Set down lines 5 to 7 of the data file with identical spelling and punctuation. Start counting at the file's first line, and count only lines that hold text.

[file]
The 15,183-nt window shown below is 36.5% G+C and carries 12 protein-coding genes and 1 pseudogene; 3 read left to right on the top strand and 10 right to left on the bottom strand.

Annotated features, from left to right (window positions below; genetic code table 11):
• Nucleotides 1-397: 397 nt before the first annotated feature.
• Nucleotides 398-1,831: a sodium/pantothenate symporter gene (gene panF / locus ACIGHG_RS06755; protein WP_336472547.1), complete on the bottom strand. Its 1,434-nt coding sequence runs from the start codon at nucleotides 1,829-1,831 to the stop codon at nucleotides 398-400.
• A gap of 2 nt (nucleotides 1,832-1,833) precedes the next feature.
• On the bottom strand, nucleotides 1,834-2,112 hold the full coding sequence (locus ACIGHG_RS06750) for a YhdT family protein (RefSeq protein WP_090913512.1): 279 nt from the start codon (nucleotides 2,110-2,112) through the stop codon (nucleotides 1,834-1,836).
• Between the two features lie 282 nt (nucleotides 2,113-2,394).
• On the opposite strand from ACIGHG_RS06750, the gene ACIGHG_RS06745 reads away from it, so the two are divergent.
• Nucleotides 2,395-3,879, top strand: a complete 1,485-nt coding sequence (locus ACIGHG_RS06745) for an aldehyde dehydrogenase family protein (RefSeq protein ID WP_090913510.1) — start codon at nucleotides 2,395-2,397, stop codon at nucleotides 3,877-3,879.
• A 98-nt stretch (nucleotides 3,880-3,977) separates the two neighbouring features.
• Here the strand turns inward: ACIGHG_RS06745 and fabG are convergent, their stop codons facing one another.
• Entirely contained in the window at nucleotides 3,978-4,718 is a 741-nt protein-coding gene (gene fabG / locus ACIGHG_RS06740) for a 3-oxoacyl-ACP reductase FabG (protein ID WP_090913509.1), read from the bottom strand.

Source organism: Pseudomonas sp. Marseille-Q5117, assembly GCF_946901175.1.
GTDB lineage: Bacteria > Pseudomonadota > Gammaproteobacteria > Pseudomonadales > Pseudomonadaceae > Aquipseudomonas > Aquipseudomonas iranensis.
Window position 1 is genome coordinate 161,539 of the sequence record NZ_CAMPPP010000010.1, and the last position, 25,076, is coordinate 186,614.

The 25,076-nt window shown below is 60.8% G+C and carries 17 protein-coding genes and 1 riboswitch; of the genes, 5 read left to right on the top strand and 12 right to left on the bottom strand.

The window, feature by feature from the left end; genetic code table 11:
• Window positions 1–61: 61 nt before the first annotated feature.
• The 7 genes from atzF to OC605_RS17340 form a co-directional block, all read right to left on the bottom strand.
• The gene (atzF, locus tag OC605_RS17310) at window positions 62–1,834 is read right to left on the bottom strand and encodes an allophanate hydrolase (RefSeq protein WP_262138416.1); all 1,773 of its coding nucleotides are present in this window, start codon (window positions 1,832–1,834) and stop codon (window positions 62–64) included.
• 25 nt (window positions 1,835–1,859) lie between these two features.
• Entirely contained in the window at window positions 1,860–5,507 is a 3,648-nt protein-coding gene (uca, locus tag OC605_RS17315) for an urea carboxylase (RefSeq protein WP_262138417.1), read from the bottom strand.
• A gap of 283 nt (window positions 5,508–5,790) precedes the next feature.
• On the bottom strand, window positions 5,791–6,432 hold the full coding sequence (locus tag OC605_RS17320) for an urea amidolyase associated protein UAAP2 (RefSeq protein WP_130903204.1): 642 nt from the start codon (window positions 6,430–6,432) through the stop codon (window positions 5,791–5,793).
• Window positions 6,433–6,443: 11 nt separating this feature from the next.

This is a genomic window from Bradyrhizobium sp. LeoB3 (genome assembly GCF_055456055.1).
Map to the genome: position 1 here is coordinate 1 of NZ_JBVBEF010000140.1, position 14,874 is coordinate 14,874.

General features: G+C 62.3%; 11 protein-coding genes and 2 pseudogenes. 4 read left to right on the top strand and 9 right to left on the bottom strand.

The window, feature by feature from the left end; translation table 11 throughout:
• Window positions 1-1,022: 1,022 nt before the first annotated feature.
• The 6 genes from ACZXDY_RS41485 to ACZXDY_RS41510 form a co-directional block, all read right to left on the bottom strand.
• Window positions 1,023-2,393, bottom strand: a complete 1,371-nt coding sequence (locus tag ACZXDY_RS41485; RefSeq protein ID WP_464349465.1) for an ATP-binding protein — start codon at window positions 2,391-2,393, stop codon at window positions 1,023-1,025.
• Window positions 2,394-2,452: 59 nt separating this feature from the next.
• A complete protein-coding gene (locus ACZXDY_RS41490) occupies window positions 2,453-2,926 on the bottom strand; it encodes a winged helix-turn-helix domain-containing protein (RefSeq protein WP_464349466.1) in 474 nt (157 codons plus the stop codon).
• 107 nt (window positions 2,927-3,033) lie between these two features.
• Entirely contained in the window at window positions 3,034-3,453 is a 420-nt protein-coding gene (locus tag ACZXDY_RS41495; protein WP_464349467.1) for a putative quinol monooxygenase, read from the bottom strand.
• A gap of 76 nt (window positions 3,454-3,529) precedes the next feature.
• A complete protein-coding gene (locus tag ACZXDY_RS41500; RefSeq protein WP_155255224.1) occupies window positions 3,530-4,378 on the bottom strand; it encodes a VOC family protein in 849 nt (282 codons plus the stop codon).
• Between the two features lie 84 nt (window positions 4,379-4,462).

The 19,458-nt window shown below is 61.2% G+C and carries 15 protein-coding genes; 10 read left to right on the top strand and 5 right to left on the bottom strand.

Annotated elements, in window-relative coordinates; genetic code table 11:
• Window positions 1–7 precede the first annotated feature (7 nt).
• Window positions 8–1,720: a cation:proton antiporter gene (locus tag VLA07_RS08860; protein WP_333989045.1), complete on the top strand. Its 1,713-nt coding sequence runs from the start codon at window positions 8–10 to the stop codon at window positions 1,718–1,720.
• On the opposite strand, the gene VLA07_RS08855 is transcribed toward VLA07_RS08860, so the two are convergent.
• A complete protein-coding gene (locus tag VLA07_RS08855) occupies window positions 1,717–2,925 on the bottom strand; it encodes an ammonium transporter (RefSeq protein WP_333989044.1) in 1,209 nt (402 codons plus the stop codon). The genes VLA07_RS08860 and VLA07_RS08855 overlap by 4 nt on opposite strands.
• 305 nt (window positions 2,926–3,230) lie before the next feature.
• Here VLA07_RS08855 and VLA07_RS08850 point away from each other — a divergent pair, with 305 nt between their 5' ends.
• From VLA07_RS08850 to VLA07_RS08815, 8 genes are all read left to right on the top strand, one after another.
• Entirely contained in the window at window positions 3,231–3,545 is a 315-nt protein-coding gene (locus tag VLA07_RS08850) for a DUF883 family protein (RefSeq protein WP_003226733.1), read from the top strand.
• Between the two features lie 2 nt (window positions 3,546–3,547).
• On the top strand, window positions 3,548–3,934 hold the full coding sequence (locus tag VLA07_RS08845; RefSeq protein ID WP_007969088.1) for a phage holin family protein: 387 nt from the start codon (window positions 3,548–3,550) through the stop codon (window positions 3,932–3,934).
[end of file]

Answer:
• A gap of 2 nt (nucleotides 1,832-1,833) precedes the next feature.
• On the bottom strand, nucleotides 1,834-2,112 hold the full coding sequence (locus ACIGHG_RS06750) for a YhdT family protein (RefSeq protein WP_090913512.1): 279 nt from the start codon (nucleotides 2,110-2,112) through the stop codon (nucleotides 1,834-1,836).
• Between the two features lie 282 nt (nucleotides 2,113-2,394).